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A real gem


Buying the perfect diamond can be a daunting experience, but experts say there are ways to ensure that you end up with a dazzler instead of a dud.

"Do your research and get some background," said Renee Newman, a gemologist who has written guides to jewelry buying.

Smart diamond shoppers learn all they can about what the industry calls the 4Cs -- cut, clarity, color and carat weight. But really smart shoppers are up on these nuances:

A facet-lift

Aging celebrities aren't the only ones going in for cosmetic enhancement. Tiny surface fissures in a diamond can be covered through a process called fracture filling, and the stone's color intensity can be increased through heat treatment. A laser drill may be used to bleach out microscopic black spots in diamonds. You'll think you're getting a better stone and pay too much.

Jewelers are supposed to disclose whether a stone has been touched up, but some sellers are dishonest, Newman said.

Learn how to decode the disclosures on lab certification reports to determine whether the stone has been treated. The Gemological Institute of America has a tutorial on its Web site at For a free brochure, send an e-mail to or call 800-421-7250, Ext. 4192.


Don't be fooled by so-called sales. Retailers base their pricing on what they paid for the stone and then add expenses and margins, depending on shape, size, color and clarity. "The larger the stone, the rarer it becomes and the more expensive it is," said Guy Richman, vice president of diamond operations for A 2-carat diamond can cost up to three times more than its 1-carat equivalent.

Round, brilliant stones account for roughly 60 percent of diamond sales, and they cost as much as 10 percent more than emerald, princess, marquise and pear cut diamonds. There's more waste when cutting a round brilliant, which bumps up the price.

Long-term value

Don't count on your diamond increasing in value over the years. It's only those rare, large and nearly flawless rocks that are considered investment-quality stones.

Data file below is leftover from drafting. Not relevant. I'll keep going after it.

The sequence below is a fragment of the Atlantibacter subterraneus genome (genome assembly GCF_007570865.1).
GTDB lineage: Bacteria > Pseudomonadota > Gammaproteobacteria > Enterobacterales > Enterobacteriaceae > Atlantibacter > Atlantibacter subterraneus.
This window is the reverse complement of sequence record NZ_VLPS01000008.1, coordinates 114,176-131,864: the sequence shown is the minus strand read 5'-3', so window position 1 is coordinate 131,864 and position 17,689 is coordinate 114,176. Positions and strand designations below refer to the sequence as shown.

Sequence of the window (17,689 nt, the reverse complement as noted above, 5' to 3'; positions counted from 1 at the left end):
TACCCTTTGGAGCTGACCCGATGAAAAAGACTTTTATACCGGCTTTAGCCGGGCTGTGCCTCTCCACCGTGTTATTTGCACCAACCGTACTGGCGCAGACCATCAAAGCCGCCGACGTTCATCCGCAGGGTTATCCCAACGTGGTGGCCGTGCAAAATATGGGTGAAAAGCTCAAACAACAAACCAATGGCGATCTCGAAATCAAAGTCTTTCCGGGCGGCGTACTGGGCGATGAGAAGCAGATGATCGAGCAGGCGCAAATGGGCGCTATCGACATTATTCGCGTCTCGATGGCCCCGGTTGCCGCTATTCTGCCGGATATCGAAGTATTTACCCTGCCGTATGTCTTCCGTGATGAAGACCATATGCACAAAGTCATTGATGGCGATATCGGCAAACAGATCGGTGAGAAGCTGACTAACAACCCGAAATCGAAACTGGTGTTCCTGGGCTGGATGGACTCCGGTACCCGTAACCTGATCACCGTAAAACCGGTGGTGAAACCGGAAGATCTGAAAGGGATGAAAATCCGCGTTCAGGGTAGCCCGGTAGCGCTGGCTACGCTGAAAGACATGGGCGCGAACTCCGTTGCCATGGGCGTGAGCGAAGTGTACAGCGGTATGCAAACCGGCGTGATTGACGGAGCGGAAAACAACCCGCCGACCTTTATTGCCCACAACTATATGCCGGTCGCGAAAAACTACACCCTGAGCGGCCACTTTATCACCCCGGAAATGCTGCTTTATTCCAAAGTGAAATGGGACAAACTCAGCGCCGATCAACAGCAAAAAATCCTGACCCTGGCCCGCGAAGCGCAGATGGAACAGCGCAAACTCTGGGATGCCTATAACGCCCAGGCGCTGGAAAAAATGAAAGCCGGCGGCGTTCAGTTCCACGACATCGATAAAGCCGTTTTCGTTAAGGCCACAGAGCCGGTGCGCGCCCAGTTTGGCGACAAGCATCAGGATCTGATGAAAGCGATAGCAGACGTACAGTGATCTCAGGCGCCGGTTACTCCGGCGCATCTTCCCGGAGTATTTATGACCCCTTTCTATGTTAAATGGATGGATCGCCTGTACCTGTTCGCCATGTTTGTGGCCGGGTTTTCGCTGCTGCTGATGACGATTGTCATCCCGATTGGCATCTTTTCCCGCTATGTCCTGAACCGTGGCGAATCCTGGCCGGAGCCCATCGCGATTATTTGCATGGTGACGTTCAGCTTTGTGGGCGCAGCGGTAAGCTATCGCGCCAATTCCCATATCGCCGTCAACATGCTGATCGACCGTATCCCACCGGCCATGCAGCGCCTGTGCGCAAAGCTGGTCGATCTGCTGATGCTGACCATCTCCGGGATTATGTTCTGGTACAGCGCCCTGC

"Diamonds and diamond jewelry should not be purchased for investment purposes, because you don't have a ready market to turn around and sell it on," said Bill Boyajian, president of the Gemological Institute of America. "If you do sell it, you'll likely sell it for something below wholesale," which can be half the original purchase price.

Getting what you pay for

Diamond-buying advisers recommend that consumers buy stones certified by an independent grading agency such as the Gemological Institute of America or the International Gemological Institute.

However, there are unscrupulous sellers who might switch a certification to go with a lesser-quality stone. Even if you think your jeweler is honest, accidental mix-ups can happen. That's why Newman suggests taking the piece to an independent appraiser for additional verification. Appraisers charge an average of $100 an hour.

Whether it's worth getting a second opinion is a personal preference, appraisers say. Some people bring in stones worth more than $4,000 and others bring in stones as small as one-third of a carat.

The 4 Cs of diamonds

Diamond buyers should at the very least arm themselves with knowledge of the four basic characteristics of stones. The higher the ratings in each category, the more valuable the stone. It's very rare to find a stone that is perfect in every category.

Carat weight

The standard measurement for diamonds is a metric carat, or 200 milligrams -- roughly the weight of a small paper clip. There are almost 142 carats in 1 ounce.


How clear the diamond appears is based on internal flaws such as carbon spots or bubbles, and whether it has surface blemishes. The highest rating is F1 for flawless. The lowest is I3, which means it has imperfections visible to the naked eye.


Diamonds are graded on a scale in which no color, a D grade, is optimal. As you move down the alphabet, a stone has more color. The exception to this scale is the untreated diamond with a natural color such as pink, blue or red.


This can refer to either the shape of the stone -- round, emerald, pear or marquise -- or its polish and facet proportions. There is no grading scale for cut, but take a good look at the stone and make sure the surface looks brilliant and doesn't have any dark shadows.

Lorene Yue is a Your Money staff writer.

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